The legislation, known as Senate Bill 186, would mandate energy companies notify nearby landowners of any planned fracking process, clean up the well before abandoning it and disclose of the chemicals used in the fracking process, said Sen. Julian M. Carroll, D-Frankfort, the sponsor of the bill. He added that the bill would apply to new drilling operations.
“We haven’t really changed our laws or regulations in 20 years,” said Carroll. “During that time, technology has advanced that could essentially make
independent if we will go after our (energy) reserves. We are already doing
that in the area of gas. This moves us in that direction with oil.” Kentucky
Similar legislation passed the state House on Wednesday. The House bill, HB 386, is sponsored by House Majority Floor Leader Rocky Adkins, D-Sandy Hook.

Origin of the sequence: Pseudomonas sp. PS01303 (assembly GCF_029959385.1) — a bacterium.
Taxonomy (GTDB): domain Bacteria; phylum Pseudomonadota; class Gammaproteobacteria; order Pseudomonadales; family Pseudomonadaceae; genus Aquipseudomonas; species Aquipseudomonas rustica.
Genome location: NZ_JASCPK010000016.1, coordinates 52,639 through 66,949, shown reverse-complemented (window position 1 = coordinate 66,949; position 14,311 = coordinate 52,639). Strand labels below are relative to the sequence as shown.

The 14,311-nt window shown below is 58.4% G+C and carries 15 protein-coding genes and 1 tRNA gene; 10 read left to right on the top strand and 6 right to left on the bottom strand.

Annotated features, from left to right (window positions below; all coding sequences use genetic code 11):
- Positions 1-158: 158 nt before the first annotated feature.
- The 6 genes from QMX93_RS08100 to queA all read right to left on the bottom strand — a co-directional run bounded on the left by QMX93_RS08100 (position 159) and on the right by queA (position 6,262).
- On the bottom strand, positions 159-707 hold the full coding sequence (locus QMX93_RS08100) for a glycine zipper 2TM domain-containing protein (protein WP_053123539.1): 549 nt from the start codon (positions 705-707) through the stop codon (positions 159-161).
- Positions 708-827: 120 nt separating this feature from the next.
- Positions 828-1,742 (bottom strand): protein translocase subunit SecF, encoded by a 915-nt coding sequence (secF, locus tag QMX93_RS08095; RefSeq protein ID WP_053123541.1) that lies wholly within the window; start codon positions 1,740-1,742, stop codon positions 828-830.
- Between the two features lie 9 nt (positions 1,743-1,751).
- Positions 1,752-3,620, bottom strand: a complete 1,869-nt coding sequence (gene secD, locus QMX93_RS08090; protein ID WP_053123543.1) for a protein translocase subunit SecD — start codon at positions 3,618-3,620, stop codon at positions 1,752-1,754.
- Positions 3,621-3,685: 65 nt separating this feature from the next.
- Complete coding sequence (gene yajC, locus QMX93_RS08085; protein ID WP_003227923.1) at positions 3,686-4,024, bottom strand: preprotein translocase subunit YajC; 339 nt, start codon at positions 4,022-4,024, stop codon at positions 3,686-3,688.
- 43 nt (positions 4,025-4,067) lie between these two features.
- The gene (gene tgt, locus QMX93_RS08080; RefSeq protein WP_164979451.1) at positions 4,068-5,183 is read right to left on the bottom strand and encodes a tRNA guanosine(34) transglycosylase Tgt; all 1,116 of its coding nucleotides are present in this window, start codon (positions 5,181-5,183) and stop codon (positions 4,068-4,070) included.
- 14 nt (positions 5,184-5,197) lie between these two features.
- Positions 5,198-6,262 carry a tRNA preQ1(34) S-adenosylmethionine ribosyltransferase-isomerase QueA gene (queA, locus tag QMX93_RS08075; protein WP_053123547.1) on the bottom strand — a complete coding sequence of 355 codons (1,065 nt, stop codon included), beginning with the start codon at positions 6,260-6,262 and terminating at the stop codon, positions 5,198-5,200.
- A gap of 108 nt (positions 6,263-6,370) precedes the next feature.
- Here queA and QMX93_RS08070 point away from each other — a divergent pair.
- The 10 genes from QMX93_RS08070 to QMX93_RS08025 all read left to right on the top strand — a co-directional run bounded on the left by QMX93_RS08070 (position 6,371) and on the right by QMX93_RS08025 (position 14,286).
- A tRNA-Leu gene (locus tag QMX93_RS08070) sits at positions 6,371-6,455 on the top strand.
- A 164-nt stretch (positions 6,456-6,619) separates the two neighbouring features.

Fracking is an oil and gas well development process that typically involves injecting water, sand and chemicals under high pressure into a bedrock formation, according to the U.S. Geological Survey. The technique is used commonly in low-permeability rocks like tight sandstone, shale and some coal beds to release oils and gasses.
Tom Fitzgerald, director of the nonprofit environmental advocacy group Kentucky Resources Council, previously testified that he supported the bill. Carroll said during a floor speech that a key to getting Fitzgerald’s support was to include language in the bill that would require baseline water quality testing before any new fracking could begin. Those tests would be followed with additional water sampling once operations begin in order to monitor drilling impacts to local water sources.
Sen. Jared Carpenter, R-Berea, who is chairman of the Senate Committee on Natural Resources and Energy, said the legislation is the product of a year’s worth of work by officials at the state Energy and Environment Cabinet. He added that the legislation is also backed by the Kentucky Oil and Gas Association.